BRASÍLIA: Brazil announced a massive $17 billion austerity package on Monday (Tuesday in Manila) in a bid to boost its ailing economy amid a deepening crisis that already caused a downgrade of the country’s credit rating.
The package—announced at a news conference by Planning Minister Nelson Barbosa—includes freezing public sector salary raises and hiring, entirely eliminating 10 of 39 ministries, cutting 1,000 jobs and slashing housing and health-related social spending.
“These are major corrections,” Finance Minister Joaquim Levy said.
Just a few years ago, Brazil was in carnival mode as one of the BRICS group of emerging giants, winner of hosting rights to both the 2014 World Cup and 2016 Summer Olympics.
But the government of Latin America’s largest country announced in August that the economy—the world’s seventh largest—was officially in recession and that the contraction could extend through 2016, becoming the longest recession since 1931.
Last week’s shock downgrade of Brazil’s sovereign credit rating to junk status by Standard & Poor’s sent the government scrambling to prevent an exit of foreign capital and to balance the books in an economy already suffering from plummeting commodity prices and the effects of a huge corruption scandal.
With deep recession, the country’s first ever deficit budget, a corruption scandal of surreal proportions at state oil company Petrobras, and political paralysis, S&P didn’t have to look far to justify its cut.
Brazil’s score is now even lower than Russia’s, which faces powerful Western sanctions over the war in Ukraine.
For the markets, news of the austerity measures was expected and not necessarily seen as being pro-growth.
“These are measures that are quite unpopular. And they are going to affect the support that [President] Dilma [Rousseff]’s government still has, especially among lower-income people,” economist Felipe Queiroz told Agence France-Presse.
“Austerity [makes sense]to maintain a budget surplus like the ratings agencies want, but that is going to contract economic activity even more,” he said.
After a weekend huddled with ministers, pressure piled on Rousseff to take action.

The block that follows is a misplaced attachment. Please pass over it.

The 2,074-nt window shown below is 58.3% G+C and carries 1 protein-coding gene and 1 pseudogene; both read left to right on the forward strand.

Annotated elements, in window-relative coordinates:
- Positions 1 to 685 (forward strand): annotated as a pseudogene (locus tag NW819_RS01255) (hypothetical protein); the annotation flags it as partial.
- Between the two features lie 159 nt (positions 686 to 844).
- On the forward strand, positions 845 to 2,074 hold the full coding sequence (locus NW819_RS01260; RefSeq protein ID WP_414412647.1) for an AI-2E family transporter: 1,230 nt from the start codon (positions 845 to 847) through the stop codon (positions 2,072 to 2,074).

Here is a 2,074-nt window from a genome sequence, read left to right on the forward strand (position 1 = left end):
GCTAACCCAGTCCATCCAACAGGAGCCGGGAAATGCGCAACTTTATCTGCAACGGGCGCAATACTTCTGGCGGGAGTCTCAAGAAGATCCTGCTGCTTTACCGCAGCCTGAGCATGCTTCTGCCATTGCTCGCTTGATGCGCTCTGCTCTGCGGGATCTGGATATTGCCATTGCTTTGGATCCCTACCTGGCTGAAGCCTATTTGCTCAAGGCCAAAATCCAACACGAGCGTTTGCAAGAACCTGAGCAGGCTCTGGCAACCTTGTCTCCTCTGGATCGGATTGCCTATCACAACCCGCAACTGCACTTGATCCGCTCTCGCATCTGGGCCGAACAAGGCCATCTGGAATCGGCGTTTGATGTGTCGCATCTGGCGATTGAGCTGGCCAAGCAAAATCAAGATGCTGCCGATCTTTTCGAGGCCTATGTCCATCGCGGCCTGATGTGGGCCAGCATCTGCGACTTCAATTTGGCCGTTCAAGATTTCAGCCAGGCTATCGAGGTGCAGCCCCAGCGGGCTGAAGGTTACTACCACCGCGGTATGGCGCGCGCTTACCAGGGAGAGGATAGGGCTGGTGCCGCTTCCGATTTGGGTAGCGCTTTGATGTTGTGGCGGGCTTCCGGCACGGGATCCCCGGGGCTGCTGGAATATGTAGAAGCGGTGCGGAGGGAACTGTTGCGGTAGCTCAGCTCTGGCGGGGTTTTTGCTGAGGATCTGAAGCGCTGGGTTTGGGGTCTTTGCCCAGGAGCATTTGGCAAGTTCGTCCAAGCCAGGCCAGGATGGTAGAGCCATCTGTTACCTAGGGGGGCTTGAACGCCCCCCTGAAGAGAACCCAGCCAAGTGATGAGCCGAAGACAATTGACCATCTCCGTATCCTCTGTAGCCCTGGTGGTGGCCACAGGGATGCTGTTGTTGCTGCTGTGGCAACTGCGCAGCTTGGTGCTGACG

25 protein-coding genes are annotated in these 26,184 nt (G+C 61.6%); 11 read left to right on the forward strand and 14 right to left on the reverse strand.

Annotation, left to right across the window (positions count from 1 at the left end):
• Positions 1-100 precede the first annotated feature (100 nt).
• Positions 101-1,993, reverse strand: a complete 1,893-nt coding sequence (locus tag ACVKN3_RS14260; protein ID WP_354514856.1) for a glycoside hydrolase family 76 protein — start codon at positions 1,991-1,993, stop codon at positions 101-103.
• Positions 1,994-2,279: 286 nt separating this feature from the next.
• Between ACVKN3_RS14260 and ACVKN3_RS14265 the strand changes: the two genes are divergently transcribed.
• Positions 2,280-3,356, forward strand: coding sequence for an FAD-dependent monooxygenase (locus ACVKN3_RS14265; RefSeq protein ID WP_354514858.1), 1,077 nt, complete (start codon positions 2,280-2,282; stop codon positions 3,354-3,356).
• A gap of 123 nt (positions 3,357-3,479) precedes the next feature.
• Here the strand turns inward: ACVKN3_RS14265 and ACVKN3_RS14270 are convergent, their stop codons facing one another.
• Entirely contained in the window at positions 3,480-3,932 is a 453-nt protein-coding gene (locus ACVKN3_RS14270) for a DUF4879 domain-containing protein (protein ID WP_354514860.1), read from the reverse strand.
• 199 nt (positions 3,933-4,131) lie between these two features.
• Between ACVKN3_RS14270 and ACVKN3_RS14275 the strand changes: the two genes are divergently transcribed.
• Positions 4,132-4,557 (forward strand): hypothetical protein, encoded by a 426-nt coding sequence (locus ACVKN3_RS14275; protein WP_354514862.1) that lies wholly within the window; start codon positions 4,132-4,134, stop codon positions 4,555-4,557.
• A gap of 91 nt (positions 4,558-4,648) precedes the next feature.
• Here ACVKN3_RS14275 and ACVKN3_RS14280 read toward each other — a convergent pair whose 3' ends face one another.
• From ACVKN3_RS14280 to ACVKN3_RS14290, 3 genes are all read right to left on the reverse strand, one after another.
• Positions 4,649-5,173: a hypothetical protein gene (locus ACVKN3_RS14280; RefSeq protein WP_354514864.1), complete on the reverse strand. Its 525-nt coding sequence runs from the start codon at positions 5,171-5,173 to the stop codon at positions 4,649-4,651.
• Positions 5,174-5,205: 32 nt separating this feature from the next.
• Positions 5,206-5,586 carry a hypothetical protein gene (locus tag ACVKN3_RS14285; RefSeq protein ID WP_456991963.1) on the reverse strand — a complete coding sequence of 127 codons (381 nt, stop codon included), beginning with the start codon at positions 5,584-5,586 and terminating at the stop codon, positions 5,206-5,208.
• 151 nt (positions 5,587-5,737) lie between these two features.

But the cuts in housing and health-related spending could erode the lower-income base of her governing Workers Party, analysts warn.
Rousseff succeeded her political mentor, former two-term president Luiz Inacio Lula da Silva. Now in power 12 years, but hard-hit by the global economic cooldown, the Workers Party is credited with lifting 40 million Brazilians out of poverty under Lula.
Yet Rousseff—painted into a corner by recession, growing unemployment and surging inflation, plus corruption allegations against her government—has seen her legacy as the first female Brazilian head of state take a body blow from public approval that has slid into the dark realm of single digits.
Rousseff had already ordered some $21.6 billion in spending cuts from this year’s budget.
Yet she still ended up turning in a federal budget in the red for the first time.
The economic outlook is grim with GDP forecast to shrink 1.49 percent this year, according to the government. Market expectations are less optimistic—for a shrinking of 2.55 percent.
The government is more than a little concerned other ratings agencies will follow the lead of Standard & Poor’s.
Many Brazilians are quick to float the idea of a potential impeachment of Rousseff, 67.
But politically, that would be an uphill battle. She would have to be proven to have committed a crime or dereliction of duty. Even then, impeachment would have to be approved by two thirds of the lower house of Congress, in addition to special proceedings in the Senate.
Some of Brazil’s most senior government officials and private sector executives, as well as a growing list of political figures, are among the dozens already tainted by the growing Petrobras scandal.
Their arrests brought the investigation closer to Lula and Rousseff. She was chairwoman of Petrobras during the main period of the corruption scheme but has not been accused of involvement.